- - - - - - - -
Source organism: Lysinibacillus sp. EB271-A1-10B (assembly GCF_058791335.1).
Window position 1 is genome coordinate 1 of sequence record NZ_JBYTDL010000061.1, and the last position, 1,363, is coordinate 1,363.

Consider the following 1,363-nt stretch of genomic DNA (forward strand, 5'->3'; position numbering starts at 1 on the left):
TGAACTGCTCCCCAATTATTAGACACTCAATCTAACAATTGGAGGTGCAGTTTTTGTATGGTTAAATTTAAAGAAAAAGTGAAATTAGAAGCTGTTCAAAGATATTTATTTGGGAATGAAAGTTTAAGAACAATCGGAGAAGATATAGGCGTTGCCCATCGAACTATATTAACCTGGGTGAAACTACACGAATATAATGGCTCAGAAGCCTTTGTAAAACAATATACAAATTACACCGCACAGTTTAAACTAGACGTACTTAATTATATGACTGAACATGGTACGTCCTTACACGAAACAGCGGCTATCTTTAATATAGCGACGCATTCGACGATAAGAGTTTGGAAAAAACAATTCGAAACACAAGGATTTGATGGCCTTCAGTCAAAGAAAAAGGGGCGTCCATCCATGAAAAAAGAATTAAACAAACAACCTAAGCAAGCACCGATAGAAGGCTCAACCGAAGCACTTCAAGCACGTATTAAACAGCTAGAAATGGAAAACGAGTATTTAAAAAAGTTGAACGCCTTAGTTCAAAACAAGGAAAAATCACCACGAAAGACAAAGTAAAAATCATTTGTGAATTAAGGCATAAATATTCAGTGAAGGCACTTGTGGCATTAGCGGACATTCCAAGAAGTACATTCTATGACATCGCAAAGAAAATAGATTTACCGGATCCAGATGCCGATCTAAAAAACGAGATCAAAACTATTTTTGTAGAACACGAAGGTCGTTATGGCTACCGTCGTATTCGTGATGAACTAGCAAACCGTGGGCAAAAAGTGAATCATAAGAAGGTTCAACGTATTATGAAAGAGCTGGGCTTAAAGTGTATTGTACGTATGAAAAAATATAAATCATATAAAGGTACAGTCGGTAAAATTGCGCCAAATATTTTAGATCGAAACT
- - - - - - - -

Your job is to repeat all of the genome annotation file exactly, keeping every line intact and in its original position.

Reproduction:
Source organism: Lysinibacillus sp. EB271-A1-10B (assembly GCF_058791335.1).
Window position 1 is genome coordinate 1 of sequence record NZ_JBYTDL010000061.1, and the last position, 1,363, is coordinate 1,363.

Consider the following 1,363-nt stretch of genomic DNA (forward strand, 5'->3'; position numbering starts at 1 on the left):
TGAACTGCTCCCCAATTATTAGACACTCAATCTAACAATTGGAGGTGCAGTTTTTGTATGGTTAAATTTAAAGAAAAAGTGAAATTAGAAGCTGTTCAAAGATATTTATTTGGGAATGAAAGTTTAAGAACAATCGGAGAAGATATAGGCGTTGCCCATCGAACTATATTAACCTGGGTGAAACTACACGAATATAATGGCTCAGAAGCCTTTGTAAAACAATATACAAATTACACCGCACAGTTTAAACTAGACGTACTTAATTATATGACTGAACATGGTACGTCCTTACACGAAACAGCGGCTATCTTTAATATAGCGACGCATTCGACGATAAGAGTTTGGAAAAAACAATTCGAAACACAAGGATTTGATGGCCTTCAGTCAAAGAAAAAGGGGCGTCCATCCATGAAAAAAGAATTAAACAAACAACCTAAGCAAGCACCGATAGAAGGCTCAACCGAAGCACTTCAAGCACGTATTAAACAGCTAGAAATGGAAAACGAGTATTTAAAAAAGTTGAACGCCTTAGTTCAAAACAAGGAAAAATCACCACGAAAGACAAAGTAAAAATCATTTGTGAATTAAGGCATAAATATTCAGTGAAGGCACTTGTGGCATTAGCGGACATTCCAAGAAGTACATTCTATGACATCGCAAAGAAAATAGATTTACCGGATCCAGATGCCGATCTAAAAAACGAGATCAAAACTATTTTTGTAGAACACGAAGGTCGTTATGGCTACCGTCGTATTCGTGATGAACTAGCAAACCGTGGGCAAAAAGTGAATCATAAGAAGGTTCAACGTATTATGAAAGAGCTGGGCTTAAAGTGTATTGTACGTATGAAAAAATATAAATCATATAAAGGTACAGTCGGTAAAATTGCGCCAAATATTTTAGATCGAAACT